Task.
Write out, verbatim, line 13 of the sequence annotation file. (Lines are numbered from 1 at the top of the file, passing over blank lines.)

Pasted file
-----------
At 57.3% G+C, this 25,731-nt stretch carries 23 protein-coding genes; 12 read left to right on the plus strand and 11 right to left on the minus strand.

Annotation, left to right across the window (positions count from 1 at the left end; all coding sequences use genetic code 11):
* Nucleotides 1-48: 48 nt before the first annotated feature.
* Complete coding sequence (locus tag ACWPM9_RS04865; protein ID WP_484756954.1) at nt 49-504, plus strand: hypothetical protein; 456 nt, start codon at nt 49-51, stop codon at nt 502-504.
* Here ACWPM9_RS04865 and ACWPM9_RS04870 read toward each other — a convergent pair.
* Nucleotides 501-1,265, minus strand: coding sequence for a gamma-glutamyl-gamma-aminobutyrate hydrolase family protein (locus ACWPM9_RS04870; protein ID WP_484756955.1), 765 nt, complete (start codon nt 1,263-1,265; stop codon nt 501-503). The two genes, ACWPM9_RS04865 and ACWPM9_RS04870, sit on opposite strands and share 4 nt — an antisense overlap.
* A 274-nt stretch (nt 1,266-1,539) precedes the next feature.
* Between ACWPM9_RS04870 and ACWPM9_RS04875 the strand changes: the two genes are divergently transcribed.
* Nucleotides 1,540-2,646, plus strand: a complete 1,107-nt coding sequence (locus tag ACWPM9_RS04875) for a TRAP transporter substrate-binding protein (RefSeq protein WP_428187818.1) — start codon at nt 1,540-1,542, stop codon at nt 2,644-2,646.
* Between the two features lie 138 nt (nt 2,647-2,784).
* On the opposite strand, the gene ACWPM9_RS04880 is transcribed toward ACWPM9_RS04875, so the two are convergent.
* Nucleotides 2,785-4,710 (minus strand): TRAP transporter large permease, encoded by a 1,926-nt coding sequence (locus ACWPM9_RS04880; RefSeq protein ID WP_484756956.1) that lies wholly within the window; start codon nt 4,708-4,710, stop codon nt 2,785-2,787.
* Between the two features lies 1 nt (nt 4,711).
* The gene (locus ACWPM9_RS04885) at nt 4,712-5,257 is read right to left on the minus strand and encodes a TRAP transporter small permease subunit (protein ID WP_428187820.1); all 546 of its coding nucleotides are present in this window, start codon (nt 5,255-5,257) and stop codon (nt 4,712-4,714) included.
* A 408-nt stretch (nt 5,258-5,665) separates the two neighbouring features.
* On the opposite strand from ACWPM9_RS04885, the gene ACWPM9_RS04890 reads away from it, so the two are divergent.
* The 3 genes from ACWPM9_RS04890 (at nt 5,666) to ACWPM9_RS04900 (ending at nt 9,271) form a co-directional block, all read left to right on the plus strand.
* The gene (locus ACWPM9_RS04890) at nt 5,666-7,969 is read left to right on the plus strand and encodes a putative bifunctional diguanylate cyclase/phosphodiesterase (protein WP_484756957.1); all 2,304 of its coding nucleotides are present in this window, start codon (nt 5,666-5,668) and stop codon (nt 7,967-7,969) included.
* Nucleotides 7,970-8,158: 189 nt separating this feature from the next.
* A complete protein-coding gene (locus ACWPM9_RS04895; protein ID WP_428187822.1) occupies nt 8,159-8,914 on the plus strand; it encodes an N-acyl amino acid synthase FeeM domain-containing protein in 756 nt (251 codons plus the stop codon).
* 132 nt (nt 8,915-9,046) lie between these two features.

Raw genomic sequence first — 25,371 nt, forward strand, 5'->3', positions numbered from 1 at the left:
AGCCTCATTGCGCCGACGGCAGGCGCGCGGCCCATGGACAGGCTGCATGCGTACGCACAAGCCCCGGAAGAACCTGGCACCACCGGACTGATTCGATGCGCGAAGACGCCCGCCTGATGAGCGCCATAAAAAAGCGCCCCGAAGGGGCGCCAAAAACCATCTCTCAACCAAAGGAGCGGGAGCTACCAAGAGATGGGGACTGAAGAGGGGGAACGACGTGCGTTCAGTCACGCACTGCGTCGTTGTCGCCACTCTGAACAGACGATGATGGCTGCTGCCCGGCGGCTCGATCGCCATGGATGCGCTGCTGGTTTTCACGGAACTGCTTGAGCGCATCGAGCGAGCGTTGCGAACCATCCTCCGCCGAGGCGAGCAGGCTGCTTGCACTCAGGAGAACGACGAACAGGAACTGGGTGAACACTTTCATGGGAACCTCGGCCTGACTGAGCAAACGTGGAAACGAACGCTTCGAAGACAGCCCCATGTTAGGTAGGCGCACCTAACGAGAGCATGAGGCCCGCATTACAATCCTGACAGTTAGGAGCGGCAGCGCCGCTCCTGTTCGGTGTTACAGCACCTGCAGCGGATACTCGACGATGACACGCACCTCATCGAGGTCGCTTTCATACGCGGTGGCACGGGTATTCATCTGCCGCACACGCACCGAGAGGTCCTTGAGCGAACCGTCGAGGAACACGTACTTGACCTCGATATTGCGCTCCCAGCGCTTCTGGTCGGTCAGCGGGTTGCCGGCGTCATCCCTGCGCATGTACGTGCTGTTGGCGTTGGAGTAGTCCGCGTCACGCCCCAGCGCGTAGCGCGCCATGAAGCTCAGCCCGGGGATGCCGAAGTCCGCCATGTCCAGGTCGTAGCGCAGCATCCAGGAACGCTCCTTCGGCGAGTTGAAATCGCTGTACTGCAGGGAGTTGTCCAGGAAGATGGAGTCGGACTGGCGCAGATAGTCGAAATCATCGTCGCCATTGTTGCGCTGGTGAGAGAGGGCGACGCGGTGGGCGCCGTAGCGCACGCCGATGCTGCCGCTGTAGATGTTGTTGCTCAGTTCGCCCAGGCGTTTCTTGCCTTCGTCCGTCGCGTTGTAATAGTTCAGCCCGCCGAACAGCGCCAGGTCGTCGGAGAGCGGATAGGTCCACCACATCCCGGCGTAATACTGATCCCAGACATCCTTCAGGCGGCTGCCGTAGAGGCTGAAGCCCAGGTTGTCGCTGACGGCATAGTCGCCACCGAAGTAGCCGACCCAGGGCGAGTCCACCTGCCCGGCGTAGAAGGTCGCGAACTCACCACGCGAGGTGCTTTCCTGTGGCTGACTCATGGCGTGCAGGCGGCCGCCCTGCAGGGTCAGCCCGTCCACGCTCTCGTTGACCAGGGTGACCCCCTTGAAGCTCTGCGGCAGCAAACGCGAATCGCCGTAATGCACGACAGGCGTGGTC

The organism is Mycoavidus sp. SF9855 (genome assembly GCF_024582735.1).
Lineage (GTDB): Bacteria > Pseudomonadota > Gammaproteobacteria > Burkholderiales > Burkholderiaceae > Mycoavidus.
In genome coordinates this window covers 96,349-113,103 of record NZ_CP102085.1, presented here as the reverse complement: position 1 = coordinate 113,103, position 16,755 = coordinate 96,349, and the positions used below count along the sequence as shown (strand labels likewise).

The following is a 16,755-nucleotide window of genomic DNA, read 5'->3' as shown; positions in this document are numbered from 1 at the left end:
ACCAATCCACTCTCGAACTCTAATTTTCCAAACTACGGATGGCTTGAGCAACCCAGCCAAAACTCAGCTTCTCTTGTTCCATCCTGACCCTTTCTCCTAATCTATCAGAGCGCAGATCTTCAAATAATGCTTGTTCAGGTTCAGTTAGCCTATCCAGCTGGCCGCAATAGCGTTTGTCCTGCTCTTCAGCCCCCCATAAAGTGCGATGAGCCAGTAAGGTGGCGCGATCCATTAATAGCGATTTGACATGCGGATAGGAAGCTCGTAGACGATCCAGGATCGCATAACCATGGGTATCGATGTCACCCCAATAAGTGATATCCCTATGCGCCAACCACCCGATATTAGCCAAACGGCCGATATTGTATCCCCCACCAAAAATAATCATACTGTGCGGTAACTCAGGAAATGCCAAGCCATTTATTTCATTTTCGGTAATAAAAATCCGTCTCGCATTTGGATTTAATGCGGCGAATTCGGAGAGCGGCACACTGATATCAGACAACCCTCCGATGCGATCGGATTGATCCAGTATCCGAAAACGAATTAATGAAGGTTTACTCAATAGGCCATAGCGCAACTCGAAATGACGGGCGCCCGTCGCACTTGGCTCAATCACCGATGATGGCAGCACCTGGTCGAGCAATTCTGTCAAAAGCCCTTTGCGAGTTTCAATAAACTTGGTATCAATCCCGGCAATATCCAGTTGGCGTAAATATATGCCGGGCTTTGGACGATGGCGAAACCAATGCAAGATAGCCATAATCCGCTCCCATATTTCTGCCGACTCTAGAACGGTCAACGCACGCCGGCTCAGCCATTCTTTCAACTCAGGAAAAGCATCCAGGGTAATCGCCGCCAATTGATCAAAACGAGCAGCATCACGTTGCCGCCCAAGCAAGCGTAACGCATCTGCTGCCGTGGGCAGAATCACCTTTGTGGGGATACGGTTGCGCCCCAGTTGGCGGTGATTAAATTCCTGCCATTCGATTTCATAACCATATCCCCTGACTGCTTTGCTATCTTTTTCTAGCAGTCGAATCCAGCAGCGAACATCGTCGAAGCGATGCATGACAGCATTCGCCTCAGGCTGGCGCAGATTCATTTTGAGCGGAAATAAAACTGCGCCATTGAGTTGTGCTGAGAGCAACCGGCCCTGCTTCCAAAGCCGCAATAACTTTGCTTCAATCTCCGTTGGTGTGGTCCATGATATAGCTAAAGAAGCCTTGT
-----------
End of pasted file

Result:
* Between the two features lies 1 nt (nt 4,711).